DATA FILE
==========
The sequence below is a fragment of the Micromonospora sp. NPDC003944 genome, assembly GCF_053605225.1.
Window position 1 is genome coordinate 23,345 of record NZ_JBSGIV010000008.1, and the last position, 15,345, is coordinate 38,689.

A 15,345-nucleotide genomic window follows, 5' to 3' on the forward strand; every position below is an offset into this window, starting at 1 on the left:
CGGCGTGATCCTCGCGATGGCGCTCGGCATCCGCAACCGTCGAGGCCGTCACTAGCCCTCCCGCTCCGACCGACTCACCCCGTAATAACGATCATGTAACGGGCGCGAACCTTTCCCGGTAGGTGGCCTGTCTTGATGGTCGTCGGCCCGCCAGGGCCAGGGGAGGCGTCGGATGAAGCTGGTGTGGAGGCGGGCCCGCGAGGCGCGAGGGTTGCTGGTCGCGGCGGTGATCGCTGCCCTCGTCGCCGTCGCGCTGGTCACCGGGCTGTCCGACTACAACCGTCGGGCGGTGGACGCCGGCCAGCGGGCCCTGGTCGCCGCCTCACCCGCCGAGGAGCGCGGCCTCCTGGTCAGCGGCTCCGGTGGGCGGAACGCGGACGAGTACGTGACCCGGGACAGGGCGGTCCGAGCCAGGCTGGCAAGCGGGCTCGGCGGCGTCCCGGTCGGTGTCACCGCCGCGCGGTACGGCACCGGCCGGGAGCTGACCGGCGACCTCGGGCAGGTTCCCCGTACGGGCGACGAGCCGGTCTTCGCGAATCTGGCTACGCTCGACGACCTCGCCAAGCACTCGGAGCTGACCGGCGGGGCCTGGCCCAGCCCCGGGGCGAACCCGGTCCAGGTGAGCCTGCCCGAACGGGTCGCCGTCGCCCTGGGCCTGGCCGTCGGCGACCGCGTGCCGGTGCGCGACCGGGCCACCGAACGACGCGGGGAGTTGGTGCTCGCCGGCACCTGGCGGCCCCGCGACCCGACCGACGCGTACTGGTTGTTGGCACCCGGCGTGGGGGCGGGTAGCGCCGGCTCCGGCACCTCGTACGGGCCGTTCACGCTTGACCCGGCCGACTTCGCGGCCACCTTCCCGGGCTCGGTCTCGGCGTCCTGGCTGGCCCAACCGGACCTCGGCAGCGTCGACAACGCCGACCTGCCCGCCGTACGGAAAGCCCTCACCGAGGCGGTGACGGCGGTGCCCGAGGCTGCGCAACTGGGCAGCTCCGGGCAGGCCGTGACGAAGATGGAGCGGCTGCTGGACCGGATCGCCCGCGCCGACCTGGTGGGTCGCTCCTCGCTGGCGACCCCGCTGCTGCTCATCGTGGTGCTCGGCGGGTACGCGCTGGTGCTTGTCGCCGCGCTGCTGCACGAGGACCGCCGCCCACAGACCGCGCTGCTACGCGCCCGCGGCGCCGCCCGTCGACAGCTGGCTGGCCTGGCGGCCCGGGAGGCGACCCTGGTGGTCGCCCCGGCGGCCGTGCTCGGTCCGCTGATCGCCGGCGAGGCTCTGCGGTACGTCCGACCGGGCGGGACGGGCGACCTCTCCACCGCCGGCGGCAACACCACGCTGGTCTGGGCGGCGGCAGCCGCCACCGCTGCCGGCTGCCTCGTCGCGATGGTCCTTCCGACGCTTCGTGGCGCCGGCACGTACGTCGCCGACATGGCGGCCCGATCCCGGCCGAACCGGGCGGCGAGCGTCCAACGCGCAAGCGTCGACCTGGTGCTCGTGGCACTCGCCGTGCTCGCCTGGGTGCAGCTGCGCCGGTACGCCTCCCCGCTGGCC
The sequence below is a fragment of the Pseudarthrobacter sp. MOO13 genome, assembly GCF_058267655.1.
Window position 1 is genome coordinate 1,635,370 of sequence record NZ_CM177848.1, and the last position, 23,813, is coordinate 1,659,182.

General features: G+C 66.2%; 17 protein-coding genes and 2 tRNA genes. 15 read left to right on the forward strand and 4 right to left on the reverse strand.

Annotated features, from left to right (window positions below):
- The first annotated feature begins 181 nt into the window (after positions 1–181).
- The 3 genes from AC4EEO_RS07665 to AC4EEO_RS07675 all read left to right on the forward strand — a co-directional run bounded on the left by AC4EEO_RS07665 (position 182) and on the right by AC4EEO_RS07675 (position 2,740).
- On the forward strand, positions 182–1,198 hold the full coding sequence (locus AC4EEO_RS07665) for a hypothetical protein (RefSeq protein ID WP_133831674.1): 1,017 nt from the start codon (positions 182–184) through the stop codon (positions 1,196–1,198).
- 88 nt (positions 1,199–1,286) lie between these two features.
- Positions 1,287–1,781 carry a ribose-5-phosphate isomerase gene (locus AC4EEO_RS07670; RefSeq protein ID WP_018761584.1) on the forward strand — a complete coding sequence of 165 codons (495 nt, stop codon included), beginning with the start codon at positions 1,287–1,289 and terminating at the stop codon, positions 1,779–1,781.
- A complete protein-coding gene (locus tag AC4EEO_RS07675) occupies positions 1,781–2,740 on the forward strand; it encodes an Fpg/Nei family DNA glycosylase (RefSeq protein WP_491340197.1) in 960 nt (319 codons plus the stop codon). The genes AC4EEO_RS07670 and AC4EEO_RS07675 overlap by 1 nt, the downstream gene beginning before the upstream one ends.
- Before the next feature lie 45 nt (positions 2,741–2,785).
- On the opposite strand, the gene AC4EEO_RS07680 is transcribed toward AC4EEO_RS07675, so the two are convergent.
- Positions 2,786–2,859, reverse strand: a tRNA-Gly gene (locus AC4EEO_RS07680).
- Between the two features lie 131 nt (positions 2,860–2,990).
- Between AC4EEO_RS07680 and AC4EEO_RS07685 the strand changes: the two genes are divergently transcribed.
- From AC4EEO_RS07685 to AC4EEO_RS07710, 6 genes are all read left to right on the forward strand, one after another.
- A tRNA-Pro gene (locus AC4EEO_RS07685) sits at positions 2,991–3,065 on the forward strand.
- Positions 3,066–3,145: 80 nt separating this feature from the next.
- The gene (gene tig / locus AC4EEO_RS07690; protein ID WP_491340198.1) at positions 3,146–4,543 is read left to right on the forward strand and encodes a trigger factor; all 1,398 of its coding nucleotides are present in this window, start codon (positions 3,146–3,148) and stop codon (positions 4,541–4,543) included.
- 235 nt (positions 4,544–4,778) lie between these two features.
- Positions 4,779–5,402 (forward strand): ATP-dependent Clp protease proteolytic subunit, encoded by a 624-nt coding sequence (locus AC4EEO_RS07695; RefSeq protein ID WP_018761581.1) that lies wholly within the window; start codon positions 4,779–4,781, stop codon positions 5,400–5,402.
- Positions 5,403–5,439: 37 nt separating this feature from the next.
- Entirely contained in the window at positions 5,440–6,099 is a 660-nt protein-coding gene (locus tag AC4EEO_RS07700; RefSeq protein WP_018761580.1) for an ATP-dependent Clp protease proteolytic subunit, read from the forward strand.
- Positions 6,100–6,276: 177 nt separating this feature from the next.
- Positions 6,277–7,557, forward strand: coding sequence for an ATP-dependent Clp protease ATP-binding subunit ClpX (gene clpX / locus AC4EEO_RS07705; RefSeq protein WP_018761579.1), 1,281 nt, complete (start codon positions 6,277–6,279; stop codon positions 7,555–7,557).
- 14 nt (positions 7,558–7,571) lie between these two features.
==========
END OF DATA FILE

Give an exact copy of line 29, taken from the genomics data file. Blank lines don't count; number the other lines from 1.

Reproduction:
- Positions 6,277–7,557, forward strand: coding sequence for an ATP-dependent Clp protease ATP-binding subunit ClpX (gene clpX / locus AC4EEO_RS07705; RefSeq protein WP_018761579.1), 1,281 nt, complete (start codon positions 6,277–6,279; stop codon positions 7,555–7,557).